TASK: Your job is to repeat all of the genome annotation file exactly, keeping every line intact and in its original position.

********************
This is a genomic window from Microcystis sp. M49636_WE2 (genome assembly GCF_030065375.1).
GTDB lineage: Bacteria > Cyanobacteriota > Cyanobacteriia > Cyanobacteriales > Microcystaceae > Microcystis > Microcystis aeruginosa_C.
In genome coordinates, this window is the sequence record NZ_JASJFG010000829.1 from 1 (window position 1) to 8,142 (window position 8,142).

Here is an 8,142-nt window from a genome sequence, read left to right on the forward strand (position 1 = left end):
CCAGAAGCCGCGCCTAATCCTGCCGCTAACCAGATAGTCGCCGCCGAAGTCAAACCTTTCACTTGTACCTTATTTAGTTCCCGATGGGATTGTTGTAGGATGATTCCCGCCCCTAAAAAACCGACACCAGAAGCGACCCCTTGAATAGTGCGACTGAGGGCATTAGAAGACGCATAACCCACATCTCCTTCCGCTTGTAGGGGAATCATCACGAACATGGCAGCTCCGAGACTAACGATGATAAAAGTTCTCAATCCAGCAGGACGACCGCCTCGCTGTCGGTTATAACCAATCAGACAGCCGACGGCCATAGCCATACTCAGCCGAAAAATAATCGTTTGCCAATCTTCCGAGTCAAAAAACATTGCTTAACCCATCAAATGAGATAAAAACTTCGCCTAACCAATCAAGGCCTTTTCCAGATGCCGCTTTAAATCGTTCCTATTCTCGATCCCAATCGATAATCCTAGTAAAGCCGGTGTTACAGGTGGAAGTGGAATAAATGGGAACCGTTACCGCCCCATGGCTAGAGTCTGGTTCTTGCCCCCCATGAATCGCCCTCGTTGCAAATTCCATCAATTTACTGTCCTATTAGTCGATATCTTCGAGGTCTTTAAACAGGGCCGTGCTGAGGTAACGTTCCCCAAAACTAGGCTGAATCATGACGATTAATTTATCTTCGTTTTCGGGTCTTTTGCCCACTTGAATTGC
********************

This is a genomic window from Microcystis sp. M49636_WE2 (genome assembly GCF_030065375.1).
GTDB lineage: Bacteria > Cyanobacteriota > Cyanobacteriia > Cyanobacteriales > Microcystaceae > Microcystis > Microcystis aeruginosa_C.
In genome coordinates, this window is the sequence record NZ_JASJFG010000829.1 from 1 (window position 1) to 8,142 (window position 8,142).

Here is an 8,142-nt window from a genome sequence, read left to right on the forward strand (position 1 = left end):
CCAGAAGCCGCGCCTAATCCTGCCGCTAACCAGATAGTCGCCGCCGAAGTCAAACCTTTCACTTGTACCTTATTTAGTTCCCGATGGGATTGTTGTAGGATGATTCCCGCCCCTAAAAAACCGACACCAGAAGCGACCCCTTGAATAGTGCGACTGAGGGCATTAGAAGACGCATAACCCACATCTCCTTCCGCTTGTAGGGGAATCATCACGAACATGGCAGCTCCGAGACTAACGATGATAAAAGTTCTCAATCCAGCAGGACGACCGCCTCGCTGTCGGTTATAACCAATCAGACAGCCGACGGCCATAGCCATACTCAGCCGAAAAATAATCGTTTGCCAATCTTCCGAGTCAAAAAACATTGCTTAACCCATCAAATGAGATAAAAACTTCGCCTAACCAATCAAGGCCTTTTCCAGATGCCGCTTTAAATCGTTCCTATTCTCGATCCCAATCGATAATCCTAGTAAAGCCGGTGTTACAGGTGGAAGTGGAATAAATGGGAACCGTTACCGCCCCATGGCTAGAGTCTGGTTCTTGCCCCCCATGAATCGCCCTCGTTGCAAATTCCATCAATTTACTGTCCTATTAGTCGATATCTTCGAGGTCTTTAAACAGGGCCGTGCTGAGGTAACGTTCCCCAAAACTAGGCTGAATCATGACGATTAATTTATCTTCGTTTTCGGGTCTTTTGCCCACTTGAATTGC